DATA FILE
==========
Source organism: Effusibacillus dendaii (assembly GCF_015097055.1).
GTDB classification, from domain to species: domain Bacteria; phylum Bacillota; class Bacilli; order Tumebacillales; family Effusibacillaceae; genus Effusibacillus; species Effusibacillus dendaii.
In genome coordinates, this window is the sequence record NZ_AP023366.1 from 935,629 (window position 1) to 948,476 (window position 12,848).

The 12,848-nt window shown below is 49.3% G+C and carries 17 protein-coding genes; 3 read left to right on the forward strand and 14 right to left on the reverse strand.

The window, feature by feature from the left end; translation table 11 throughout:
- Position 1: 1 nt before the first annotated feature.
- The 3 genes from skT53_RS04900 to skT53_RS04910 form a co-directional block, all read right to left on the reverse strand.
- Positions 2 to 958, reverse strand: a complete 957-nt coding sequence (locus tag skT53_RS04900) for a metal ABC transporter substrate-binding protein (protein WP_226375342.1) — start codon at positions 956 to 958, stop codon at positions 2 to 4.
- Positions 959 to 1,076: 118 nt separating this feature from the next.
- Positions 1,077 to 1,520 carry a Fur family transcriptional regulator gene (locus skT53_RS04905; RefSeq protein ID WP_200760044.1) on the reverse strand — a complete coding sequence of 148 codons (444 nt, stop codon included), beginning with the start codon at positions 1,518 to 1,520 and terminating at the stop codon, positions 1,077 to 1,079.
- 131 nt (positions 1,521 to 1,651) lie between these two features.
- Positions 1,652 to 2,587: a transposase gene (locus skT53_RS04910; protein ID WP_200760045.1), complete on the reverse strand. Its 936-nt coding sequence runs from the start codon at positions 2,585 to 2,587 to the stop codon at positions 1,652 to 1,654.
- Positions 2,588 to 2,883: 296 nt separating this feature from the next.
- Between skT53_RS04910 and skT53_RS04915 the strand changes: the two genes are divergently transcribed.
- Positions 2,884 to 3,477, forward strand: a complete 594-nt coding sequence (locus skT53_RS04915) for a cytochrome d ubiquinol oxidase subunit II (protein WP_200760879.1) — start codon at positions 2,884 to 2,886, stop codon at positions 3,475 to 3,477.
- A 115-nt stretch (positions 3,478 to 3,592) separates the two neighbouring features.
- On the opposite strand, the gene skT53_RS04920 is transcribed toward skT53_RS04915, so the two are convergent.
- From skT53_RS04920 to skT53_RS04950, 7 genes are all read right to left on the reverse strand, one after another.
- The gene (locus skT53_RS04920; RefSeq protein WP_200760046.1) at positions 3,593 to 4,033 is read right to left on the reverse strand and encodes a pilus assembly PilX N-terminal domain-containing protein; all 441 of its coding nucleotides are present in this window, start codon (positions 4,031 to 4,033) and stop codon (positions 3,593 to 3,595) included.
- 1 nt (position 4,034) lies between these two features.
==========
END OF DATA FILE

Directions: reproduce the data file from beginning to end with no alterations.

Source organism: Effusibacillus dendaii (assembly GCF_015097055.1).
GTDB classification, from domain to species: domain Bacteria; phylum Bacillota; class Bacilli; order Tumebacillales; family Effusibacillaceae; genus Effusibacillus; species Effusibacillus dendaii.
In genome coordinates, this window is the sequence record NZ_AP023366.1 from 935,629 (window position 1) to 948,476 (window position 12,848).

The 12,848-nt window shown below is 49.3% G+C and carries 17 protein-coding genes; 3 read left to right on the forward strand and 14 right to left on the reverse strand.

The window, feature by feature from the left end; translation table 11 throughout:
- Position 1: 1 nt before the first annotated feature.
- The 3 genes from skT53_RS04900 to skT53_RS04910 form a co-directional block, all read right to left on the reverse strand.
- Positions 2 to 958, reverse strand: a complete 957-nt coding sequence (locus tag skT53_RS04900) for a metal ABC transporter substrate-binding protein (protein WP_226375342.1) — start codon at positions 956 to 958, stop codon at positions 2 to 4.
- Positions 959 to 1,076: 118 nt separating this feature from the next.
- Positions 1,077 to 1,520 carry a Fur family transcriptional regulator gene (locus skT53_RS04905; RefSeq protein ID WP_200760044.1) on the reverse strand — a complete coding sequence of 148 codons (444 nt, stop codon included), beginning with the start codon at positions 1,518 to 1,520 and terminating at the stop codon, positions 1,077 to 1,079.
- 131 nt (positions 1,521 to 1,651) lie between these two features.
- Positions 1,652 to 2,587: a transposase gene (locus skT53_RS04910; protein ID WP_200760045.1), complete on the reverse strand. Its 936-nt coding sequence runs from the start codon at positions 2,585 to 2,587 to the stop codon at positions 1,652 to 1,654.
- Positions 2,588 to 2,883: 296 nt separating this feature from the next.
- Between skT53_RS04910 and skT53_RS04915 the strand changes: the two genes are divergently transcribed.
- Positions 2,884 to 3,477, forward strand: a complete 594-nt coding sequence (locus skT53_RS04915) for a cytochrome d ubiquinol oxidase subunit II (protein WP_200760879.1) — start codon at positions 2,884 to 2,886, stop codon at positions 3,475 to 3,477.
- A 115-nt stretch (positions 3,478 to 3,592) separates the two neighbouring features.
- On the opposite strand, the gene skT53_RS04920 is transcribed toward skT53_RS04915, so the two are convergent.
- From skT53_RS04920 to skT53_RS04950, 7 genes are all read right to left on the reverse strand, one after another.
- The gene (locus skT53_RS04920; RefSeq protein WP_200760046.1) at positions 3,593 to 4,033 is read right to left on the reverse strand and encodes a pilus assembly PilX N-terminal domain-containing protein; all 441 of its coding nucleotides are present in this window, start codon (positions 4,031 to 4,033) and stop codon (positions 3,593 to 3,595) included.
- 1 nt (position 4,034) lies between these two features.